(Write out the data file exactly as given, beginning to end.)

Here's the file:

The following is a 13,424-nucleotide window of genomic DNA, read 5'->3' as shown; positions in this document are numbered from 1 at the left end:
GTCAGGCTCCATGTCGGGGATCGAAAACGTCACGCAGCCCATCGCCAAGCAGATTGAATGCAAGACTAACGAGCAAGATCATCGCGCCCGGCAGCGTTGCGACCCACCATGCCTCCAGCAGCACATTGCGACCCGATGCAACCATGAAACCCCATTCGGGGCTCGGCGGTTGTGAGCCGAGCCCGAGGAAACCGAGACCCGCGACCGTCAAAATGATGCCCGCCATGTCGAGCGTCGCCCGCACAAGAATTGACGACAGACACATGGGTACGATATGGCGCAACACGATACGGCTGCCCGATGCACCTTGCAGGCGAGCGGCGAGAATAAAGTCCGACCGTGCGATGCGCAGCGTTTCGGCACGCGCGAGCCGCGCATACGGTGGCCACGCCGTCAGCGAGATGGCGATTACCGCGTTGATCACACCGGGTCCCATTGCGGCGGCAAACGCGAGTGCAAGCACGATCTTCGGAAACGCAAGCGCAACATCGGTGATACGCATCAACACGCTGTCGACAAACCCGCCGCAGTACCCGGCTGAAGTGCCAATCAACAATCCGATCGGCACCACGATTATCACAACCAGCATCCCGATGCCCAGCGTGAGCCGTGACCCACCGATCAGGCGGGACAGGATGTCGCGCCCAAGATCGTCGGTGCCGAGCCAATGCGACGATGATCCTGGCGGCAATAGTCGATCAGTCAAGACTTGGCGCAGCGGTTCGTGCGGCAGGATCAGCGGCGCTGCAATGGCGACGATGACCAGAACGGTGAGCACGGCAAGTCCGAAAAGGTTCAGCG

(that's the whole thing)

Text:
The following is a 13,424-nucleotide window of genomic DNA, read 5'->3' as shown; positions in this document are numbered from 1 at the left end:
GTCAGGCTCCATGTCGGGGATCGAAAACGTCACGCAGCCCATCGCCAAGCAGATTGAATGCAAGACTAACGAGCAAGATCATCGCGCCCGGCAGCGTTGCGACCCACCATGCCTCCAGCAGCACATTGCGACCCGATGCAACCATGAAACCCCATTCGGGGCTCGGCGGTTGTGAGCCGAGCCCGAGGAAACCGAGACCCGCGACCGTCAAAATGATGCCCGCCATGTCGAGCGTCGCCCGCACAAGAATTGACGACAGACACATGGGTACGATATGGCGCAACACGATACGGCTGCCCGATGCACCTTGCAGGCGAGCGGCGAGAATAAAGTCCGACCGTGCGATGCGCAGCGTTTCGGCACGCGCGAGCCGCGCATACGGTGGCCACGCCGTCAGCGAGATGGCGATTACCGCGTTGATCACACCGGGTCCCATTGCGGCGGCAAACGCGAGTGCAAGCACGATCTTCGGAAACGCAAGCGCAACATCGGTGATACGCATCAACACGCTGTCGACAAACCCGCCGCAGTACCCGGCTGAAGTGCCAATCAACAATCCGATCGGCACCACGATTATCACAACCAGCATCCCGATGCCCAGCGTGAGCCGTGACCCACCGATCAGGCGGGACAGGATGTCGCGCCCAAGATCGTCGGTGCCGAGCCAATGCGACGATGATCCTGGCGGCAATAGTCGATCAGTCAAGACTTGGCGCAGCGGTTCGTGCGGCAGGATCAGCGGCGCTGCAATGGCGACGATGACCAGAACGGTGAGCACGGCAAGTCCGAAAAGGTTCAGCG